we became too cool for them! The stigma must have been that crockpot cooking was only done by those too lazy to prepare a real meal...that any self-respecting cook would never throw all ingredients into a pot and just walk away! But times they are a-changin' and these days, those who are able to produce any type of home-cooking versus restaurant, packaged or convenience meals, especially during the work week, are now viewed as Superhuman!

And so the trusty, dusty Crockpot a.k.a. Slow-Cooker has re-emerged as the smart,
efficient and successful method of meal preparation for active lifestyles. Hopefully a growing trend, there is starting to be more awareness of nutrition and why Americans keep getting fatter - primarily, inactivity and processed foods. The
key to weight control and good health is to eat whole, nutritious foods (and that means "home-cooking") along with regular exercise. Slow-cooking gives you more time and freedom to add workouts to a busy day. The solution has always been there.... way in the back of the kitchen cabinet, behind the fondue pot...waiting patiently to earn a spot on the counter, or at least move up to the front of the shelf.... the
"CP" (I think it needs a new, hip name since re-inventing itself)!

For the young, under fifty crowd, who may not have been familiar (or interested) in such things, here's a little background. Like the Q-tip, CrockPot is actually a brand name by Rival that was so catchy and popular that its name became the term for all similar products.
A slow cooker is basically just a big electric casserole dish that cooks food with
low, steady, moist heat. The great thing about this method is that during the 8-12
hour cooking time, the flavors in the pot combine and results in tasty, juicy goodness. There is nothing like coming home after a long day to the delicious smell of dinner, ready to eat!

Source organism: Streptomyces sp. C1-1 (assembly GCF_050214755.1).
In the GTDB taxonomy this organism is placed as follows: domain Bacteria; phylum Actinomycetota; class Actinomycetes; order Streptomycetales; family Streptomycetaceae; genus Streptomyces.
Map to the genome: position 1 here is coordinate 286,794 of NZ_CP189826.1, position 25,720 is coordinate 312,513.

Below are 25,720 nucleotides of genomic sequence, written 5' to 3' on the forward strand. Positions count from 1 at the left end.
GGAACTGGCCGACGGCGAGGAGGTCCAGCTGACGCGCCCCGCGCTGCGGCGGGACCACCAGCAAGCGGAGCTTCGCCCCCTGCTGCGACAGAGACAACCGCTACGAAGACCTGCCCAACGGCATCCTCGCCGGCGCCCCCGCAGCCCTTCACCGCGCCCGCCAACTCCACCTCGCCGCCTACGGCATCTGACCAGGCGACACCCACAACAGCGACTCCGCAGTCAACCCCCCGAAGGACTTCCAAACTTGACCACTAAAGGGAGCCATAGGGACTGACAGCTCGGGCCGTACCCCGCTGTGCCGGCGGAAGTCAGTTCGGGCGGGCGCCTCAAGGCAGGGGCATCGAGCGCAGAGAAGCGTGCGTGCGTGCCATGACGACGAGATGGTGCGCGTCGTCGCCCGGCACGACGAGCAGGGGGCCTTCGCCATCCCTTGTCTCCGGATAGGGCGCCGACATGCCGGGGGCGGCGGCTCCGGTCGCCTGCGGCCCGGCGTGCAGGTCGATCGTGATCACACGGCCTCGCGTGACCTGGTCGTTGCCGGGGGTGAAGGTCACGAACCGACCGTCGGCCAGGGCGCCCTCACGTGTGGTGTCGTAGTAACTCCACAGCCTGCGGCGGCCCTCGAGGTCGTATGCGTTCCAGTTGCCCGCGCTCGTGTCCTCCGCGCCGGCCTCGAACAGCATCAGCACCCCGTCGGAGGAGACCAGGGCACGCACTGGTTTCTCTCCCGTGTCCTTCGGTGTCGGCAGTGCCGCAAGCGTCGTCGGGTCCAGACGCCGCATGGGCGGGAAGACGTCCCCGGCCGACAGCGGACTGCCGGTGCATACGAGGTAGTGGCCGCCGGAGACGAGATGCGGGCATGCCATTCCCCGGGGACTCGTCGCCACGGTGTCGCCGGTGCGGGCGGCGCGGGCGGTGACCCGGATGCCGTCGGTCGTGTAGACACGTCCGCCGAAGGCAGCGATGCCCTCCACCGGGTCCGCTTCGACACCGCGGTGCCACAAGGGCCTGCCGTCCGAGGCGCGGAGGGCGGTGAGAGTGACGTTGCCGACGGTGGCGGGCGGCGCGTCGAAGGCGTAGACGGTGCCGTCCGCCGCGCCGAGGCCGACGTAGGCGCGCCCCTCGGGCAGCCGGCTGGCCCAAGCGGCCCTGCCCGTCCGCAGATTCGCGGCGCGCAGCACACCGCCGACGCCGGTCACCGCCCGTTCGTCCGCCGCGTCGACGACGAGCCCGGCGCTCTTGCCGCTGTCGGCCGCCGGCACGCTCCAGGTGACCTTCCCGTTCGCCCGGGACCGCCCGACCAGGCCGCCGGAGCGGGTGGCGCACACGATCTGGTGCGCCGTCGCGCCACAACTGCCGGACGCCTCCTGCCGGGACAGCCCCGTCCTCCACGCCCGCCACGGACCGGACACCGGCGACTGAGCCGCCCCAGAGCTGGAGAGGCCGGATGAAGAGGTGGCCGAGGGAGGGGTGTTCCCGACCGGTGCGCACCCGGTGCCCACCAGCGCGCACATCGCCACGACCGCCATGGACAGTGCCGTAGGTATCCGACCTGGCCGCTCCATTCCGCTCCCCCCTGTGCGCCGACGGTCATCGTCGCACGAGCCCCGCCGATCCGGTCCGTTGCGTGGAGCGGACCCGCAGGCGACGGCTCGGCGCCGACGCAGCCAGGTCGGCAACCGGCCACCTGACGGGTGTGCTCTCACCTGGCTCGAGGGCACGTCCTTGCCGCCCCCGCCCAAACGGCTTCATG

Using a slow-cooker improves the odds that you'll eat healthier food, because your dinner will be ready when you are so there is less temptation to opt for fattening
take-out, pizza or snacking. Other ways the crockpot method is a healthy option:

* Cooking in broth or water doesn't add fat or calories
* Very lean meats come out tender and juicy
* It is easy to combine vegetables with the protein all in one pot
* You control the sodium, sugar, fat and calories
* Vitamins and other nutrients aren't lost in the cooking process because
the food is cooked at a low temperature and the cooking liquid becomes
part of the dish rather than discarded

All it takes is some pre-planning before weekly grocery shopping to have ingredients
ready to throw in the pot. You can find easy crockpot recipes doing a search on the internet and they even have crockpot cookbooks. Some of the best dishes I've made have been with beef...adding broth or onion soup and cream of mushroom or celery soup makes a delicious gravy for beef tips or pot roast. And its the best way to prepare less-expensive cuts of beef. Also, it doesn't need to be exact measurements with ingredients, just make sure there is enough liquid to cover the meat and place potatoes and veggies on the bottom to cook thoroughly. The slow-cooker is also
wonderful for making soups and stews.

There was actually an article in the Food section of the Observer today about slow cookers, with a Pot Roast recipe. This article talks about the new fancy cookers with duo and trio pots in one base with more features. But if you don't have one and I've managed to sell you on the idea, the standard model with a low & high temperature switch and ceramic pot that can be removed for cleaning is all you need.

So get crockin'!!! And please share any favorite recipes - thanks!

Thursday, February 18, 2010

A Change in Plans